Peace Promoters

The United States should provide tireless leadership to ensure a two-state solution in the Middle East, said two leaders of the U.S. Conference of Catholic Bishops in a letter to President Obama on Jan. 9. “We affirm your support of the two-state solution, promise our support for strong U.S. leadership for peace, and urge you even to consider appointing a high profile envoy in hopes that as in the past this might advance peace and justice in the region,” wrote Cardinal Timothy Dolan of New York, president of the U.S.C.C.B., and Bishop Richard Pates of Des Moines, Iowa, chairman of the U.S. bishops’ Committee on International Justice and Peace. The bishops acknowledged that actions by both Israelis and Palestinians, including rocket attacks from Gaza and Israeli occupation and settlement policies, have undermined peace in the region, threatening the two-state solution of “a secure and recognized Israel living in peace alongside a viable and independent Palestinian state.” The bishops also noted the conflict’s heavy toll on the ancient Christian community in the Holy Land.

Comments are automatically closed two weeks after an article's initial publication. See our comments policy for more.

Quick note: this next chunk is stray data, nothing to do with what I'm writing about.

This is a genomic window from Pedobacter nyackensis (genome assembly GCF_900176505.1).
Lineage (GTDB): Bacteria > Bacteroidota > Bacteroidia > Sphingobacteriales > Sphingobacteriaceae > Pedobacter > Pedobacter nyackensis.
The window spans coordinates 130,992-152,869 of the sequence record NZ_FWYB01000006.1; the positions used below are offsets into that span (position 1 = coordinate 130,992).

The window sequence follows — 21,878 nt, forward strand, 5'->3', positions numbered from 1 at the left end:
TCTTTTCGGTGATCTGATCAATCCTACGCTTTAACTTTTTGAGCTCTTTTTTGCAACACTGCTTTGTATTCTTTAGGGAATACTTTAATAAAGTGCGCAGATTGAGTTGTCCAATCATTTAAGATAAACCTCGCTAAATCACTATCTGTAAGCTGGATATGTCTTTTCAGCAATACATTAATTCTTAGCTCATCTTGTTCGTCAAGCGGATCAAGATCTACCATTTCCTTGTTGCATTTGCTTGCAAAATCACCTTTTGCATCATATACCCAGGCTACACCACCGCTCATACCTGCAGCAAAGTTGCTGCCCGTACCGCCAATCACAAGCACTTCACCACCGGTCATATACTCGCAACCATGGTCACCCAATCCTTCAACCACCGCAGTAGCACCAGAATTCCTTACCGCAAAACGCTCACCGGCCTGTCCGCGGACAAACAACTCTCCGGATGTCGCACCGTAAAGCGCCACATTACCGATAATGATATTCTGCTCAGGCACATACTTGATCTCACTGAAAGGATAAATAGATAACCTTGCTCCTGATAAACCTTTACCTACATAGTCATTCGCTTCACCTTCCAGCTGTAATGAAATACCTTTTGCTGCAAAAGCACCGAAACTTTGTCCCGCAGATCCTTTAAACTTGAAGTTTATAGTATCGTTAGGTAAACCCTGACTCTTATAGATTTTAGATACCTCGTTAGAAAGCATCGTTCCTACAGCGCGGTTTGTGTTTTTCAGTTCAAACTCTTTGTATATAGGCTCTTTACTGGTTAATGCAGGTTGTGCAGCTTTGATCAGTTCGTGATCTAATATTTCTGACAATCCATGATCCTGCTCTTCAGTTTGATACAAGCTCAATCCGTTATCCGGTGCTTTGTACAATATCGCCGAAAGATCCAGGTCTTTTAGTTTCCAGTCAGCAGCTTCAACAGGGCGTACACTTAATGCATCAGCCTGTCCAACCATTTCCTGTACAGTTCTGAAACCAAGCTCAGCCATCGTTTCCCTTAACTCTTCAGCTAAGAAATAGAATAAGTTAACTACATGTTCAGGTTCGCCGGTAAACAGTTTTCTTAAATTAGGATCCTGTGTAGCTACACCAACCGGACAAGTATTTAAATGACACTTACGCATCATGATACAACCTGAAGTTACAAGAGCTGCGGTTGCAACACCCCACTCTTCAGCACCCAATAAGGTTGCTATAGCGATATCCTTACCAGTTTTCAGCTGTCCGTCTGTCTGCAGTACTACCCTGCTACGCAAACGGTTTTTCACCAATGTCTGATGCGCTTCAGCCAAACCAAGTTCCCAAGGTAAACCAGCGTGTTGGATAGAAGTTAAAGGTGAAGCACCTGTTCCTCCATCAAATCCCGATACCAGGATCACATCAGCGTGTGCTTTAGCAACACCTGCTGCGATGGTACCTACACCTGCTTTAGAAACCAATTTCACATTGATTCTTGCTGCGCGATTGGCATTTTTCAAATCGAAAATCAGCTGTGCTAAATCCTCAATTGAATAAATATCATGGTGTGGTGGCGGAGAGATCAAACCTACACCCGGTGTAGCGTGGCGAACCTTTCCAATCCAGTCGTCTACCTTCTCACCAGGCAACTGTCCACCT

Advertisement
Advertisement

The latest from america

So what does it matter what a celibate woman thinks about contraception?
Helena BurnsJuly 20, 2018
Former US President Barack Obama gestures to the crowd, during an event in Kogelo, Kisumu, Kenya, Monday, July 16, 2018. (AP Photo Brian Inganga)
In Johannesburg, Obama gave what some commentators consider his most important speech since he vacated the Oval Office.
Anthony EganJuly 20, 2018
With his "Mass," Leonard Bernstein uses liturgy to give voice to political unease.
Kevin McCabeJuly 20, 2018
Cardinal Theodore E. McCarrick, retired archbishop of Washington, arrives for the Jan. 6 installation Mass of Cardinal Joseph W. Tobin at the Cathedral Basilica of the Sacred Heart in Newark, N.J. (CNS photo/Bob Roller)
Women often “bring up the voice of those who are the most vulnerable in our society,” says Hans Zollner, S.J., who heads the Centre for Child Protection in Rome.